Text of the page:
Comments on the Seeding: The most controversial seed/ranking no doubt is Saint Mary's at #3 after being not ranked in many weeks prior to tonight. Several people I spoke with earlier this evening not directly associated with the seeding call pointed to the Huskies at #3 as very questionable. In their defence, the committee did have their hands full with at least 5 of the 8 spots in the seeds. Allow me to try to think along with the committee on how the final seedings were arrived at as a means of trying to explain how Saint Mary's was chosen at #3 (and the rest of the seeds). The top two seeds were straight forward in my opinion with #1 Carleton and #2 UBC. The T-Birds won 6 consecutive playoff games including their most important game on the road in a hostile environment at Calgary and then won again the following night to capture Canada West - in light of what happened with all the other seeds and their body of work, UBC deserves to be #2. At the other end of the seedings, #7 Brock, as the third entrant from Ontario with 13 losses and a somewhat-decisive loss at home in the OUA West division championship game plus not having spent any consistent time in the Top 10, is properly placed at either #7 or #8. The other team that I believe the committee rightfully dropped down was #8 Alberta, which lost 4 of their 7 "playoff"/post-season games but still qualified for the Nationals by beating a team on a neutral floor in Brandon that had just lost themselves at home in a playoff game to a .500 team (more on that below). They did get the job done but Alberta in my opinion is fortunate to even be in Ottawa given that they lost 5 of 6 games, 4 of them decisively, to Calgary, a team which is not at the Nationals because of one bad weekend. I agree with Alberta and Brock being ranked at #7 or #8 and to ensure Ontario and Canada West teams don't meet head-to-head in the first round, Alberta went to #8 and Brock to #7. I have no problem with any of these thus far. This leaves 4 teams (Saint Mary's, Acadia, Laval and Western) to rank. #3 Saint Mary's deserves to be ranked ahead of Acadia after winning the conference tournament head-to-head on a neutral floor. Further, Saint Mary's was 3-2 vs. Acadia overall this season including winning 3 of the last 4 games in the series after losing in early October in the opening game of the season on a neutral floor in Moncton. As well, Saint Mary's defeated both Laval and Western head-to-head in the pre-season on neutral courts. Only one of Saint Mary's nine losses was to a non-conference opponent (Ottawa in the first game of the Shoveller tournament at Dal at Christmas; other losses: X 4 times which they avenged when it mattered beating them in the AUS tournament semi-final, Acadia twice which they also avenged and then Cape Breton twice on the road before Christmas). The more I look into this, the less controversial this selection is: it validates the importance of winning the AUS tournament, rewards head-to-head matchups and non-conference record. Saint Mary's at #3 is the proper seeding in my mind in light of all the factors. #6 Western, with 13 losses, and at 12-10 by far the worst conference record of any of the teams at the Nationals but deserving to be ahead of Brock by virtue of their win in a big spot in the OUA West championship at Brock, is fine at #6. Which leaves #4 Laval and #5 Acadia, which can flip-flop at #4 and #5 either way. Putting Laval at #4 rewards them for winning their conference ahead of Acadia, which lost in their conference championship game. There may be other opinions out there but the more I look at it, the more these rankings are as close to proper as can be in my opinion. Tremendous job by the committee for completing a very thorough analysis and determine a very fair wild card and seeding....

MORE THOUGHTS: A second consecutive late season surge by the Saint Mary's Huskies has again put them into the National tournament and the nation will again get to see one of Canada's top guard tandems in 6'3" Mark McLaughlin, who reads and uses screens as well as any scoring wing in the nation, and steady, intelligent point guard 6'0" Mark Ross, who, as we've said many times here, is the underlying glue to the Huskies. As was the case during the AUS tournament and CIS nationals last season, neither came off the floor for virtually every game and when a big play on a big possession was needed, it usually is Ross and McLaughlin involved. Certainly 6'5" Aaron Duncan, 6'1" Shane Morrison and 6'5" Ike Uchegbu also play leading roles but McLaughlin, AUS tournament MVP and Ross are the quiet orchestrators. It also goes without saying that Saint Mary's skipper Ross Quackenbush did another fine job this season in the face of roster churn, injuries and a early 2008 slump that saw the Huskies pull out of the Top 10. The beauty of Quackenbush's coaching style is his simplistic approach, not only in how he prepares and adjusts to game and opponent situations but in how he deals with players and others. Simple and effective. Always very approachable, he has a somewhat-self-depricating sense of humour and is typically very calm and realistic in his assessment of situations without making things too complicated. Quackenbush is a pleasure to watch as a coach and deal with because although he is very competitive and well prepared, he never takes things over seriously or panicks when things don't go right. I believe this calm and simplistic approach filters down to his team, especially late in games and in big spots, during which the Huskies have thrived over the past two years at a minimum. Congratulations to Ross and his Huskies for qualifying for the Nationals again. Their first round opponent will be Western, a team they had a miraculous comeback win against at the UNB tournament in October. The win over the Mustangs was a key reason why the Huskies got pushed up to the #3 ranking... My respect for the great career of Alberta coach Don Horwood and the tremendous program he has built in Edmonton should not be questioned. Horwood, with 3 national championships and counting, is a Hall-of-Fame coach (if CIS basketball had a Hall-of-Fame... hey, not a bad idea!). However, consider the Bears fortunate this season for qualifying for the Nationals in the perplexing Canada West playoff system that, in the absence of proper explanation on its objectives, rewards a team that went 3-4 in the PLAYOFFS including losing 3 of their final 4 PLAYOFF GAMES. Speculative reasons for having Best-of-3's in the division playoffs include an objective of ensuring the "best" teams gets to Nationals. Which is fine. But that objective in my opinion is inconsistent with then having a one-game sudden death Final Four with the two semi-final winners automatically getting a berth at the Nationals. And this notion of having a loss in a Best-of-3 not count as Brandon's loss at home to Regina was supposed to be considered is also questionable in my mind. Brandon loses at home against a .500 team that they have already played 4 times with two weeks to prepare but gets a second chance with two more games on their home floor while Calgary loses one game at home to one of Canada's top teams in UBC and they don't get a second chance to win their way in? In Quebec, the opposite philosophy holds: because teams have already played each other 4 times, what is to be gained by playing another Best-of-3 series, so they have gone to one-game, sudden-death playoffs which ensures teams have to be ready to play immediately and not have any crutches to fall back on - this is what post-season basketball should be all about. Hopefully during the Nationals I can get more clarity on what I feel is a Canada West playoff structure filled with conflicting objectives and paradoxes... Congratulations to the Brock Badgers who got the job done this afternoon at home, extending the careers of 5'10" Brad Rootes, 6'0" Scott Murray, 6'7" Dusty Bianchin and 6'3" Rohan Steen. The Badgers under Coach Ken Murray have been perennial contenders in the OUA West with, for the most part, players from the Niagara Region, dating back to when they won their only National championship in 1992 with six of their top seven players from the "Region" led by 6'8" Brian Bleich (St. Catharines), 6'3" Al MacDougall (Niagara Falls), 6'1" Dave Picton (Welland), 6'8" Gord Wood (Paris, ON; basically in the Region), 6'3" Mike Pullar (St. Catharines) and 6'1" Pat Sullivan (St. Catharines), with their glue guy that season 6'2" Rob Demott hailing from nearby Burlington. Murray will now be able to prepare for one more week to coach a team with his son on it and although the Badgers may lack the depth needed to make a long run into the three day tournament, with their array of lethal shooters and the strong effort they got out of their big guys today, they will be a tough out. This afternoon, they, like Saint Mary's, kept things fairly simple, turning to an old favorite of Coach Murray's, a 3-2 zone, when Ottawa threatened to run away with the game off the start, and making big shots when needed to record the OUA Bronze medal win. Brock's "d" held down Gee-Gees big scorers 6'9" Dax Dessureault and 6'3" Sean Peter to a combine 5 for 25 effort and got another strong defensive effort from 6'2" Mike Kemp on 6'4" Josh Gibson-Bascombe, winning despite getting only 1 hoop all afternoon from Rootes. This will be the 3rd Nationals appearance in the five-season careers of Rootes and Murray who have played together since grade school. Brock last appeared at the Nationals in 2004-05 when they made it to the Final 4 losing to Concordia.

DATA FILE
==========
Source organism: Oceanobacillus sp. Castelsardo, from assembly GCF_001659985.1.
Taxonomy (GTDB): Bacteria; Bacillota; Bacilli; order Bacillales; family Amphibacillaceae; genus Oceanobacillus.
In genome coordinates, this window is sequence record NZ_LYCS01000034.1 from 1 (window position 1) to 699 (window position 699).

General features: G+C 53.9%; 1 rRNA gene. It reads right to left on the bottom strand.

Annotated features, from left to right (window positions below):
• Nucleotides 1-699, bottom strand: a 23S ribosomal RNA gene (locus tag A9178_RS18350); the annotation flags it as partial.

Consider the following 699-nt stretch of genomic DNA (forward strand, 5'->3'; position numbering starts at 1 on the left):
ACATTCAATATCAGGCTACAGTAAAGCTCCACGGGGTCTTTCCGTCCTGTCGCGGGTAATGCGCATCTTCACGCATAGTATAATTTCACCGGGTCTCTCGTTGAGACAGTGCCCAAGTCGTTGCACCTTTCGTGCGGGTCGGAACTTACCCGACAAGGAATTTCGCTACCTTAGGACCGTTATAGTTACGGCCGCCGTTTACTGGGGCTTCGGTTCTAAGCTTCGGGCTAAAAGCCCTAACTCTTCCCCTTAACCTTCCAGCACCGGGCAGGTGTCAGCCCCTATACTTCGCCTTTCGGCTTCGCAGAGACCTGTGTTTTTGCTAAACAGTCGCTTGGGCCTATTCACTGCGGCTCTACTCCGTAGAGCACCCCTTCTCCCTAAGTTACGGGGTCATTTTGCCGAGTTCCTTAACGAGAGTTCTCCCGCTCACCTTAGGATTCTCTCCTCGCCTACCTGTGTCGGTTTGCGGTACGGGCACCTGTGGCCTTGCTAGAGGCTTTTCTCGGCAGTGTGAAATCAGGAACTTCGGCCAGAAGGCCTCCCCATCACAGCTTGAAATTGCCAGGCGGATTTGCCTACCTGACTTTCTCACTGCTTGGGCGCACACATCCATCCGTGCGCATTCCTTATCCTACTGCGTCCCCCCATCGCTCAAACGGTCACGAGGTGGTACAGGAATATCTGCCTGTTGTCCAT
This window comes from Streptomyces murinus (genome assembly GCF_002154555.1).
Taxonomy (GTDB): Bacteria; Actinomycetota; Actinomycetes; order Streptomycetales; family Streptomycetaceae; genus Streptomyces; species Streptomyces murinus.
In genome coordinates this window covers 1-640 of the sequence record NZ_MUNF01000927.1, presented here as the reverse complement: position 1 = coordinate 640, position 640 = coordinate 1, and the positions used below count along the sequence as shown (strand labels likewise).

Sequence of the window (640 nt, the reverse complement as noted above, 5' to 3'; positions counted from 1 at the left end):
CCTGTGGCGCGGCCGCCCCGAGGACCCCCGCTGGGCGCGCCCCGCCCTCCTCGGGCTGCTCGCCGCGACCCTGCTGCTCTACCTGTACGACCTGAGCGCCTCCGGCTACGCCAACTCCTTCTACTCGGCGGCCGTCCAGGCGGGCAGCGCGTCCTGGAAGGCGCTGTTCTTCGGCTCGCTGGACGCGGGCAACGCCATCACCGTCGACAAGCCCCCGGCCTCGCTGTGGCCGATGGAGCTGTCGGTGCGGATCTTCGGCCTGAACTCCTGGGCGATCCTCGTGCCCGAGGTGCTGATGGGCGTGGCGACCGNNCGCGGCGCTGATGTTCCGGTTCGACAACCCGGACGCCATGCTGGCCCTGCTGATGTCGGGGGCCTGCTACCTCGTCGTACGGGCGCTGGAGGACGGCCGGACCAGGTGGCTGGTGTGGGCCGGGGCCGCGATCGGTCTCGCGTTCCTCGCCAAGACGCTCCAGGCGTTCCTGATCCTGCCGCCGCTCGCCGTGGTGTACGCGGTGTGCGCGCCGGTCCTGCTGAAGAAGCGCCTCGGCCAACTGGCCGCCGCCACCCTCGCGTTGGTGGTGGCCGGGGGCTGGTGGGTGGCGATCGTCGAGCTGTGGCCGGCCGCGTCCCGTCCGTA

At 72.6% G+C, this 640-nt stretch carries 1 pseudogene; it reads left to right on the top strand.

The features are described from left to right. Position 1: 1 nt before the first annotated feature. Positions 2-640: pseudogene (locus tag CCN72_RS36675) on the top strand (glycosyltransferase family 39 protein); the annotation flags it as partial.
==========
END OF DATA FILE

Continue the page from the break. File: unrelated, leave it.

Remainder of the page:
Good luck to all teams and I'm certain it will be well worth the trip to Ottawa for anyone considering attending the Nationals.


Anonymous said...

While I can understand the comments about the CW playoff system, I don't understand why the same "disdain" is not put on Brock who lost but got a second chance in a "bronze" match. They don't "deserve" to be there either but both Alberta and Brock won by the rules that were clear to all teams at the beginning of the season. I think the bias for the East is showing !!Just kidding, but there appears to be a lot of hype about the East versus West.

Jayme said...

I really do not agree with how brock/alberta got in.BUt that the rules.